Rural Missouri - September 2012 - (Page 20)

H E A R T H & H O M E Corn-husk Wrapped Tamales t i ck Ki M by Heather Berry page design by Megan Schibi Try a dish that packs a little heat! Corn-husk Wrapped Tamales 1-1/4 pounds pork loin 1 large onion, halved 1 clove garlic 4 dried California chili pods 2 cups water 1-1/2 teaspoons salt 2 cups masa harina (a flour used to make tortillas) 1 10-1/2 ounce can beef broth 1 teaspoon baking powder 1/2 teaspoon salt 2/3 cup lard 1 8-ounce package dried corn husks 1 cup sour cream Place pork into a Dutch oven with onion and garlic; add water to cover. Bring to a boil, then reduce heat to low and simmer until the meat is cooked through, about 2 hours. Use rubber gloves to remove stems and seeds from the chili pods. Place chilies in a saucepan with 2 cups of water. Simmer, uncovered, for 20 minutes, then remove from heat to cool. Transfer the chilies and water to a blender and blend until smooth. Strain the mixture, stir in the salt and set aside. Shred the cooked meat and mix in 1 cup of the chili sauce. Soak the corn husks in a bowl of warm water. In another large bowl, beat the lard with a tablespoon of the broth until fluffy. Combine the masa harina, baking powder and salt; stir into the lard mixture, adding more broth as necessary to form a spongy dough. Spread the dough out over the corn husks to 1/4- to 1/2-inch thickness. Place 1 tablespoon of the meat filling into the center. Fold the sides of the husks in toward the center and place in a steamer. Steam for 1 hour. Remove tamales from husks and drizzle with remaining chile sauce. Top with sour cream. For a creamy sauce, mix sour cream into the chili sauce and serve. ost people are happy just adding herbs, salt and pepper to a recipe to enhance the flavor. But some people crave a warmth that comes only by tossing in some jalapeño peppers, green chilies, chili powder, hot sauce and the like to a recipe so they can kick the flavor up a notch. Heat packers such as chili peppers are high in calcium and vitamins A and C. Some experts even say that adding chilies or jalapeños to your diet can protect against the buildup of cholesterol in the blood. And hot peppers also are good because they help boost metabolism and keep you feeling full. If you’re not used to adding heat to your recipes, start by adding only a small amount to a favorite recipe. As your tolerance (or addiction!) to spice grows, start experimenting. One of the easiest ways to learn how to add heat is to tinker with a chili or a spice rub recipe. Pretty soon, you’ll be adding spice to lots of recipes. So don’t be afraid to heat it up the next time you’re in the kitchen! 20 WWW.RURALMISSOURI.COOP u p! For a bonus recipe, visit this page in the digital edition at http://WWW.RURALMISSOURI.COOP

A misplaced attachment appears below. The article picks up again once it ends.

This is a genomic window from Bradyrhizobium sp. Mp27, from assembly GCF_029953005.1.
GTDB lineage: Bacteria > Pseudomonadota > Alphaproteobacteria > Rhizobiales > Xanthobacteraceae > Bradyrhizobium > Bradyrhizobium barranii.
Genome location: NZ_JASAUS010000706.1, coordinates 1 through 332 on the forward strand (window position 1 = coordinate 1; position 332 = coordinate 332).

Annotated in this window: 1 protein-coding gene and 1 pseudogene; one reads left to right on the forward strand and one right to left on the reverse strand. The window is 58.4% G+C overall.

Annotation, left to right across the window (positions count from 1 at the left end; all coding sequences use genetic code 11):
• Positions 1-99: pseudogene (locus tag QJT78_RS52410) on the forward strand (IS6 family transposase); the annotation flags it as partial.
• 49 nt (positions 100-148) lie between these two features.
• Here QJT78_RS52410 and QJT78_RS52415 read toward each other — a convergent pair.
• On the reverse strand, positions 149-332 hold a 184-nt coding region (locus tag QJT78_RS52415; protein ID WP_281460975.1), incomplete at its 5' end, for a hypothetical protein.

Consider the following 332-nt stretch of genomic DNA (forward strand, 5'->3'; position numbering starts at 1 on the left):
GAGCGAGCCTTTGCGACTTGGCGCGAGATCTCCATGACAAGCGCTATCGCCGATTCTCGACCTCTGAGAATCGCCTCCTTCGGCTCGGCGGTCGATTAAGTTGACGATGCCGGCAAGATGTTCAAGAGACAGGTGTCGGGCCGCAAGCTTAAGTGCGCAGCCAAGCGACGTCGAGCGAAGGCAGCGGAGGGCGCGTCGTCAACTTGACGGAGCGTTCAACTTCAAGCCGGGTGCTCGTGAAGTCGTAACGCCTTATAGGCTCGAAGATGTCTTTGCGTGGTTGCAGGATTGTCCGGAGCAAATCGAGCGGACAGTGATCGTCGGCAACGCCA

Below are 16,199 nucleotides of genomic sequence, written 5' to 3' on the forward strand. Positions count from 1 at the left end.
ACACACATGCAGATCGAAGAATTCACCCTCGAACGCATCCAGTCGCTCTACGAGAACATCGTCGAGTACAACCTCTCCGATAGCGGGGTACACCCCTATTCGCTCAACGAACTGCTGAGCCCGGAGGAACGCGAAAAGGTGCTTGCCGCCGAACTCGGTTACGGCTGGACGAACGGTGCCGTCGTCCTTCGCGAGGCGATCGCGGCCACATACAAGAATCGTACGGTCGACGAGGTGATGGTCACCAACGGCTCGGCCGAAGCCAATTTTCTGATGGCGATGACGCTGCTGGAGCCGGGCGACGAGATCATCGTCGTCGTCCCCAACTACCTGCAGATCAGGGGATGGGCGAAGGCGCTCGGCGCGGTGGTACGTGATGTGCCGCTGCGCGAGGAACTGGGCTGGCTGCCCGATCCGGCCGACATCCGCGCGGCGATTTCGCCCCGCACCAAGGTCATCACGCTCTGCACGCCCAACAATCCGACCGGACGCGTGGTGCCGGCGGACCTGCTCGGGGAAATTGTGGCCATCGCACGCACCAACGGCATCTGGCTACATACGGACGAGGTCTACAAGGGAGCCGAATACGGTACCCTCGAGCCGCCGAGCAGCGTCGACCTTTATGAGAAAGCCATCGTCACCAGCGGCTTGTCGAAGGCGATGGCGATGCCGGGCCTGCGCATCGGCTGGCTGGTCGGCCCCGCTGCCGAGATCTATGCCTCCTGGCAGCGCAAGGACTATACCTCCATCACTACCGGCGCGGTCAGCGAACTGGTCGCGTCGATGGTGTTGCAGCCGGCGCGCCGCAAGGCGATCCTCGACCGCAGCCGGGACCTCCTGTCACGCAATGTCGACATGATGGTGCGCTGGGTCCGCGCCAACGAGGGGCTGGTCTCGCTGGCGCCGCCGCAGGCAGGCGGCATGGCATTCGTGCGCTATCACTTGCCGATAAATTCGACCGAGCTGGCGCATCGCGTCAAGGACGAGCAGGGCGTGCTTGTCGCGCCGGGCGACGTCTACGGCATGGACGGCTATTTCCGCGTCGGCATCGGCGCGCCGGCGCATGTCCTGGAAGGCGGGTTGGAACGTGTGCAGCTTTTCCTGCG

Table of Contents for the Digital Edition of Rural Missouri - September 2012

Rural Missouri - September 2012
Table of Contents
Where the wild things are
Hit the trail
Plowing forward with a new tradition
Out of the Way Eats
Devastating drought
Hearth and Home
Closing the gateway
Around Missouri
A man & his monsters

Rural Missouri - September 2012